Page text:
Baldwin Supported The Liberal Progressive Caucus’ FY 2012, FY 2010 and FY 2009 Budget
After supporting some of the most radical tax-and-spend budgets ever in Washington, last week liberal Madison Congresswoman claimed that she’s fiscally responsible.
Yet Baldwin has been a staunch supporter of the liberal Progressive Caucus’ budget proposals. In 2011, she voted for their $3.9 trillion budget that increased spending and raised taxes on every working Wisconsinites because it attempted to wipe out the ’01 and ’03 Congressional tax cuts. Additionally, she’s on record supporting their FY 2010 and FY 2009 budgets, which too raised taxes and increased spending.
Notably, the Milwaukee Journal-Sentinel has reported that Baldwin has the most liberal voting record of any Wisconsin lawmaker in the last 40 years.
“It’s sad that liberal Madison Congresswoman Tammy Baldwin has gone to such lengths to deceive voters about her reckless spending habits,” said National Republican Senatorial Committee (NRSC) spokesman Jahan Wilcox. “These misleading statements prove that even Tammy Baldwin knows her record is just far too liberal for Wisconsin.”
LIBERAL MADISON CONGRESSWOMAN TAMMY BALDWIN HAS SUPPORTED THE FAR-LEFT’S PROGRESSIVE CAUCUS BUDGET
Baldwin Voted For The Progressive Caucus’ Fiscal 2012 “People’s Budget”
Baldwin Voted For The Congressional Progressive Caucus Substitute Amendment To The Ryan Budget Called “The People’s Budget.” “Grijalva, D-Ariz., substitute amendment that would allow $3.986 trillion in new budget authority for the federal government for fiscal 2012. It assumes the end of emergency supplemental appropriations for overseas contingency operations beginning in 2013, consistent with withdrawal from Afghanistan and Iraq. It assumes increased tax revenue, in part by returning to Clinton-era rates and indexing the alternative minimum tax, rescinding upper-income tax cuts, creating a progressive estate tax, and taxing capital gains and qualified dividends as ordinary income. It calls for changes to the health care system, including the creation of a public plan, and increased spending for education, infrastructure, housing, and research and development. It projects a budget surplus within 10 years.” (H. Con. Res. 85, CQ Vote #274: Rejected in Committee of the Whole by a vote of 77-347: R 0-239; D 77-108, 4/15/11, Baldwin Voted Yea)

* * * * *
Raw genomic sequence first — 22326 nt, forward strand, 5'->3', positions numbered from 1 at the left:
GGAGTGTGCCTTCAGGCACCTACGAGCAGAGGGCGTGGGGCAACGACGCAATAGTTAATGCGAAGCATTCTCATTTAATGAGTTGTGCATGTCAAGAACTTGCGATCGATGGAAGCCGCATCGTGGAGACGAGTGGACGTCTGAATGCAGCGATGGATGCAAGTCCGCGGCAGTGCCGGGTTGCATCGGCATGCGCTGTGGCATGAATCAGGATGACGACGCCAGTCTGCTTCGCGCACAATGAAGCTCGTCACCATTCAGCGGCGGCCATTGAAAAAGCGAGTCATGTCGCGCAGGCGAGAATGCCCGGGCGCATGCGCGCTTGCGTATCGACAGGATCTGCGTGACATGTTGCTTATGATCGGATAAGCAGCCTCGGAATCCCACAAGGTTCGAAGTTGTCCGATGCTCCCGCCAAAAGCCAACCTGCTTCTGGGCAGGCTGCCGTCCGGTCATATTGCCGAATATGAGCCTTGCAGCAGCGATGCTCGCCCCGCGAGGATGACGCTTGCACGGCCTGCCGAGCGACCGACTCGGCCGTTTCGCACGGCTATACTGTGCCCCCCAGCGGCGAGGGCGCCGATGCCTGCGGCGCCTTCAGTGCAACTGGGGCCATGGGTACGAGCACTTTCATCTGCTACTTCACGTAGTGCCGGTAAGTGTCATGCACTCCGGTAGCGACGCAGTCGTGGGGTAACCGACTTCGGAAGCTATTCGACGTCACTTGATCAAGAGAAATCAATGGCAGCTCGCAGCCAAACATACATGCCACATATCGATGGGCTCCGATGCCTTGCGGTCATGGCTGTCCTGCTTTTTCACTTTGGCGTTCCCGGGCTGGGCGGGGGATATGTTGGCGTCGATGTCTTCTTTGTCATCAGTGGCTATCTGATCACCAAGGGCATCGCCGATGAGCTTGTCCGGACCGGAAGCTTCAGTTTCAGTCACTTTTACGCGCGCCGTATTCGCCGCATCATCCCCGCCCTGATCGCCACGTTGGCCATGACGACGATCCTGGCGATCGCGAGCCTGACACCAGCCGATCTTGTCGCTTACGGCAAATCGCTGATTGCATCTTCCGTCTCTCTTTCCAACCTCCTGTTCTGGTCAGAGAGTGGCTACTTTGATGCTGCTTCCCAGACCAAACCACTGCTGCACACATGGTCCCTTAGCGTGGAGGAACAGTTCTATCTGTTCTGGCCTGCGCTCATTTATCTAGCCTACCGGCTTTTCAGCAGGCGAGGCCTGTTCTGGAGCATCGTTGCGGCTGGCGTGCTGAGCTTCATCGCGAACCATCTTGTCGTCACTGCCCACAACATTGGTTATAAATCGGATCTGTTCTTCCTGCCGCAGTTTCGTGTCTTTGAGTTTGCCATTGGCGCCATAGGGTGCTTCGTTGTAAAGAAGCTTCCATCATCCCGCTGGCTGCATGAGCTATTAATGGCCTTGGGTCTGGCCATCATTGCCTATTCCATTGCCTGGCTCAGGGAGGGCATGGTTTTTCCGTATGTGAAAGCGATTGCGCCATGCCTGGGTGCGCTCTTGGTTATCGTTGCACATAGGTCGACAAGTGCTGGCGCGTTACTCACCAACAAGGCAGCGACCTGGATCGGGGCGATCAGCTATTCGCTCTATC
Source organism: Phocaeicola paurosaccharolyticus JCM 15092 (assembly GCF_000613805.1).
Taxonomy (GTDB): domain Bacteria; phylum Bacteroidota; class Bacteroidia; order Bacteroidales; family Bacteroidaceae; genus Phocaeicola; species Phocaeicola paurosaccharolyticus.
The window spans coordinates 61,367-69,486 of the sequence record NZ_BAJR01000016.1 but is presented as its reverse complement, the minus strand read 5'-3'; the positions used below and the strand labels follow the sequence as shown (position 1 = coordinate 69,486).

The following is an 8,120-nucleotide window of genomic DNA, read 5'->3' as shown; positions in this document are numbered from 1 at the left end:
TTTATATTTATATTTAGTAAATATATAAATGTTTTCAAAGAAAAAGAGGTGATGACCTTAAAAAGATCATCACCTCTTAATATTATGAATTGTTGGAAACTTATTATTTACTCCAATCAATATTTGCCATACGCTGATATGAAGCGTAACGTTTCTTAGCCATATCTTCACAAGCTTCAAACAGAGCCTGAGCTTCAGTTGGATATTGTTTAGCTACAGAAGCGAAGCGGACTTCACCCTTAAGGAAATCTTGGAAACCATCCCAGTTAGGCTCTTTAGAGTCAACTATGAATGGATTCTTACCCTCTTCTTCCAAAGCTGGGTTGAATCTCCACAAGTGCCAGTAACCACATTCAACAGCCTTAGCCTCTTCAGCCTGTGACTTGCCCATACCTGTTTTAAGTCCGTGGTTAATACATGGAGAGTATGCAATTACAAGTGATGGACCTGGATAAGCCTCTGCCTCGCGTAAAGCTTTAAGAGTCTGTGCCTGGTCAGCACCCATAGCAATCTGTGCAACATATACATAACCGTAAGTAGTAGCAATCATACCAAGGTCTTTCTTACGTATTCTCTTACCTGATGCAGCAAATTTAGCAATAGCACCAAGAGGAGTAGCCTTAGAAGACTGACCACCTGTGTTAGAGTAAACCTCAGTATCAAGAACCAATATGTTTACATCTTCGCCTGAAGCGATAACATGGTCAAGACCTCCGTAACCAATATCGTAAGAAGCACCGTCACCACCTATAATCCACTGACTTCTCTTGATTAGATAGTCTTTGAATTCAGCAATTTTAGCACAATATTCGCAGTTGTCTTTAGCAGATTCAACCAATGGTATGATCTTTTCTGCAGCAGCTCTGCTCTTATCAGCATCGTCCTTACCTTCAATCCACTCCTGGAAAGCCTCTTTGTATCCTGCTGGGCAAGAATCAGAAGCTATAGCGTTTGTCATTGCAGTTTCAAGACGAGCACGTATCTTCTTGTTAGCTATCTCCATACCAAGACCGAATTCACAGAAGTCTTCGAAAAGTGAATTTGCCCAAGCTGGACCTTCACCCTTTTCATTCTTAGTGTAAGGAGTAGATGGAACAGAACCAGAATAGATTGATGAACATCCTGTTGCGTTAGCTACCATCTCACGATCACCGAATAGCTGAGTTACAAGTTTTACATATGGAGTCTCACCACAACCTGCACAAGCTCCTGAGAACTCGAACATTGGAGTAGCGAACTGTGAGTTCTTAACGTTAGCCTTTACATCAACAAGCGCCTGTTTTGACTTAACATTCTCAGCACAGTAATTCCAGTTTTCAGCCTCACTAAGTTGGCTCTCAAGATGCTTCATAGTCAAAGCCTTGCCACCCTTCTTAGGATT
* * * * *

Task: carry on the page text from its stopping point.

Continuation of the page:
The Congressional Progressive Caucus’ Budget Raises Taxes Across The Board. “The legislation would let most of the Bush tax cuts expire — a major difference from Obama’s budget, which would extend most of the Bush tax cuts — and add a few new brackets for millionaires and multimillionaires, not to mention a stronger and more progressive estate tax. Capital gains and dividend income would be taxed as normal income, corporate taxes would be raised, and a financial transaction tax would be passed. The payroll cap would be raised on the employee side and abolished on the employer side, taking care of most of Social Security’s shortfall, and the Defense Department would see $1.8 trillion in cuts over 10 years. There’d be a public option added to the health-care system and Medicare would get more power to negotiate drug prices. There’s room for $1.4 trillion in new investments, and according to the HPC’s numbers, their budget does more deficit reduction over the next 10 years than either Obama or Ryan’s budget. Paul Krugman calls it ‘the only major budget proposal out there offering a plausible path to balancing the budget.’” (Ezra Klein, “The House Progressive Budget,” The Washington Post’s WONKBLOG, 4/25/11)
· The Congressional Progressive Caucus’ Budget Raises Taxes By $3.9 Trillion Over Ten Years. (The Congressional Progressive Caucus Website, www.cpc.grijalva.house.gov, Accessed 9/5/12)
Baldwin Voted For The Congressional Progressive Caucus’ Fiscal 2010 Substitute Budget